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In summer 2003, whilst recovering at home from a broken ankle, I spent a great deal of time on the Internet, looking at information about the WW1 war dead from various schools around Britain and Scotland.  I came across some excellent websites created by various schools commemorating their war dead, and I wondered whether anyone had researched the war dead from Bloxham - my old school.  The school had some basic biographical information, as well as a near complete set of portrait pictures of the dead, but I discovered that no one had conducted an in depth research into the men who died..

This personal misfortune, started a hugely rewarding journey through the lives of 80 young men.  These were young men I had never met and never heard of, and yet today, 14 years later, I feel like I know each one of them personally.  I have got to know them through their pictures, their military papers, the war diaries which record what they were doing at the time of their deaths, and through visiting their burial sites.  On some occasions I have been fortunate to meet some of their living relatives.

I have learnt of tales of selflessness, bravery, horrific injury, the occasional misdemeanour and the terrible toll that the Great War caused to families throughout the whole country.

The men from Bloxham School held every rank in the military from Private to Brigadier General, and served in every theatre of war.  Between them they won medals for gallantry, were mentionned in despatches for individual acts of bravery, and some fell foul of military law - however, regardless of their rank, action or background, they all share one thing.  None of them came home.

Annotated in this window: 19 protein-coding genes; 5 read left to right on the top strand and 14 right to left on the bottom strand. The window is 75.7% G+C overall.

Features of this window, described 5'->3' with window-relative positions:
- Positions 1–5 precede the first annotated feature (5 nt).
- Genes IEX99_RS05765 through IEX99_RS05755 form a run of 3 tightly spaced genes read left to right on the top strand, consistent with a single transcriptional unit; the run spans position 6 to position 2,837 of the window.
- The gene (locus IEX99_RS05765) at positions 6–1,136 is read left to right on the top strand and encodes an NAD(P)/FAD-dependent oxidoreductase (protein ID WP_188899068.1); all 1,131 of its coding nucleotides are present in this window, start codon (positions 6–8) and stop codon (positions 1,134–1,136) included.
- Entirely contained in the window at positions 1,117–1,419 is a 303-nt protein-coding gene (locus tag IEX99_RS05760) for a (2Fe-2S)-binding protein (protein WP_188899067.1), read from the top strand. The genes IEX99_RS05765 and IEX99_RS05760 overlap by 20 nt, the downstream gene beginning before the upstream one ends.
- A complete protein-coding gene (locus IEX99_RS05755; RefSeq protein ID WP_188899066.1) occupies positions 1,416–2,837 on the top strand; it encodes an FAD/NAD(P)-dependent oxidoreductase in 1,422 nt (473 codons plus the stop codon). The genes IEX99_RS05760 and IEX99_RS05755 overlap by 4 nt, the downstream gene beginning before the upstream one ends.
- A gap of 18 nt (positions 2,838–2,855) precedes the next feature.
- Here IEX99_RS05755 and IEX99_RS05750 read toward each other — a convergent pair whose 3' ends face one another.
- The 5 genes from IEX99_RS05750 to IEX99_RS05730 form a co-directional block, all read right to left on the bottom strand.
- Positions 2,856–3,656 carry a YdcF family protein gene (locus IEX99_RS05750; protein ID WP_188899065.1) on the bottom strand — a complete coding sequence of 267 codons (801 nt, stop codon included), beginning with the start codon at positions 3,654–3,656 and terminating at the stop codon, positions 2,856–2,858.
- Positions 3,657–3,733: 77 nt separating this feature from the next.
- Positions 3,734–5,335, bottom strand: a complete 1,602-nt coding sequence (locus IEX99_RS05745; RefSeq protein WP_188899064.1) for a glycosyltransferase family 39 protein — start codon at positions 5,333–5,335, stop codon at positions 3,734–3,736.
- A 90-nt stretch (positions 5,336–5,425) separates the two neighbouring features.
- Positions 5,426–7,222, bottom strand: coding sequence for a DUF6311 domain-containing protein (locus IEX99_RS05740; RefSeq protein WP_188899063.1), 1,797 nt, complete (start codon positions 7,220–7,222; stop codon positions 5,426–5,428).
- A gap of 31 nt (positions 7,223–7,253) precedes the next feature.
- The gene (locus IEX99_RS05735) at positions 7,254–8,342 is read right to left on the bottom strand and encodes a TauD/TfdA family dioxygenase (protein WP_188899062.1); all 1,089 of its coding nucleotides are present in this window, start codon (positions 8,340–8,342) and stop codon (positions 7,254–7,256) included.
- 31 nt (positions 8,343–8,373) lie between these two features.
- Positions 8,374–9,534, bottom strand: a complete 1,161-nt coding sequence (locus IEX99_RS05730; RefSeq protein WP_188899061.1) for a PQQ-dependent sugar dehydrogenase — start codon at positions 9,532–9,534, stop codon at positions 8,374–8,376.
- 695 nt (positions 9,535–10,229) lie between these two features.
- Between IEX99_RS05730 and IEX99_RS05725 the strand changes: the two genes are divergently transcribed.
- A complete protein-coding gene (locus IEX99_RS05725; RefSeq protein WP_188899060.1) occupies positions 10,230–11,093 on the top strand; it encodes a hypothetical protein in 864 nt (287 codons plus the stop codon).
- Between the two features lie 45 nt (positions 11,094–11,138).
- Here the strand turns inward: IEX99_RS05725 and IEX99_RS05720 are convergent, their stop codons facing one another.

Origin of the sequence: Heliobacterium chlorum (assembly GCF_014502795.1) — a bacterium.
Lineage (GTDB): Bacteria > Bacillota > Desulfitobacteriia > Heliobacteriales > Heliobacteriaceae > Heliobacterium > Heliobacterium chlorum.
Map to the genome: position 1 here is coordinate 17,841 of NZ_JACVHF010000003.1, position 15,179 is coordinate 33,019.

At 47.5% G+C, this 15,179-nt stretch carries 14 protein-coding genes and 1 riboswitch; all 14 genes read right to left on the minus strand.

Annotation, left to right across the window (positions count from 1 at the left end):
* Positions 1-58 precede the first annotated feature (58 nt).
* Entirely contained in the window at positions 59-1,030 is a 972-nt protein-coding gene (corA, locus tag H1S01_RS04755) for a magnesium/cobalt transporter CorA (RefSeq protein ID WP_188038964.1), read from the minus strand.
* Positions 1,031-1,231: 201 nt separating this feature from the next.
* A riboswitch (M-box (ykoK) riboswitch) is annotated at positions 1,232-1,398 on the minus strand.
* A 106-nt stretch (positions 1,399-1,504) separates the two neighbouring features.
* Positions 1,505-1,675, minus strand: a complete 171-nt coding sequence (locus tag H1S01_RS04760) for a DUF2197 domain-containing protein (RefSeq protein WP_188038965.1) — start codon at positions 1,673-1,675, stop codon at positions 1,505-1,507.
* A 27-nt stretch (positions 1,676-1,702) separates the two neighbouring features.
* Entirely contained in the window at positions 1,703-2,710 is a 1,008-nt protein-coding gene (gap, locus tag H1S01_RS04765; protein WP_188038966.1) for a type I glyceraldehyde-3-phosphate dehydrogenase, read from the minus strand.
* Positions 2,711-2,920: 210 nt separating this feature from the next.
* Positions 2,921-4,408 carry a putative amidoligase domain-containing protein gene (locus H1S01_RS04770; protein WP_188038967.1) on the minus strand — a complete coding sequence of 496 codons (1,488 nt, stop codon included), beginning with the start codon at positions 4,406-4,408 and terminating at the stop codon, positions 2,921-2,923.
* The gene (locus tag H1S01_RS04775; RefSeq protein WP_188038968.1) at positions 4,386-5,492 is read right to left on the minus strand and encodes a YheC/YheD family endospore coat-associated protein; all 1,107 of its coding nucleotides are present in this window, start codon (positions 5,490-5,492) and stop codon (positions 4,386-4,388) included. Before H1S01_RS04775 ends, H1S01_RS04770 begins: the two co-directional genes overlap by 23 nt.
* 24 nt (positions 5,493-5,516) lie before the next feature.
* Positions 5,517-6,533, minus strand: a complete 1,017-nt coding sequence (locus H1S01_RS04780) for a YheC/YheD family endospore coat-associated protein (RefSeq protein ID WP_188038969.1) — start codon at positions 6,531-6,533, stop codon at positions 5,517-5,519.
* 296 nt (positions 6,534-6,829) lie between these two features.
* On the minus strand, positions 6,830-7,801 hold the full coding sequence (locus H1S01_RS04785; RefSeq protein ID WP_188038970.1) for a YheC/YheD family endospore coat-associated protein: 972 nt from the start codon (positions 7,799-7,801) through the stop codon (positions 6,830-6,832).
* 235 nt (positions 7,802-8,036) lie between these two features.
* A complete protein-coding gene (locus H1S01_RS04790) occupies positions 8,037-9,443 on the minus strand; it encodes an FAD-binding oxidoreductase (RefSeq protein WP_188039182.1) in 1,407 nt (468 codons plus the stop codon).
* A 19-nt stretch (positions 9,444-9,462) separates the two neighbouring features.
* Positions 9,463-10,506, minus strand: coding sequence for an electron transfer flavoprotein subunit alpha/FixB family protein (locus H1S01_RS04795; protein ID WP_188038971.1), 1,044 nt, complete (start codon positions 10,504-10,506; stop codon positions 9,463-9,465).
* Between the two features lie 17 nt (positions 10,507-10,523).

This is their story.

Matt Dixon

Berkshire and the Western Front

© Matt Dixon 2017

As the centenary of the Great War is upon us, I decided to update, refresh and redesign the website.  I have gathered masses of information over the past 12 years and felt a new website would be best to display this information.

I have a full time job, a wife and family, and am completing this in my spare time, so please bear with me if progress seems slow.

Working with material which is 100 years old can be notoriously fickle and mistakes do happen.  If you spot anything which you believe to be factually incorrect, or if you would just like to say something about the website, or make any suggestions etc, then please email me on and I will endeavour to make any amendments as soon as possible.

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Hard at work somewhere in Belgium.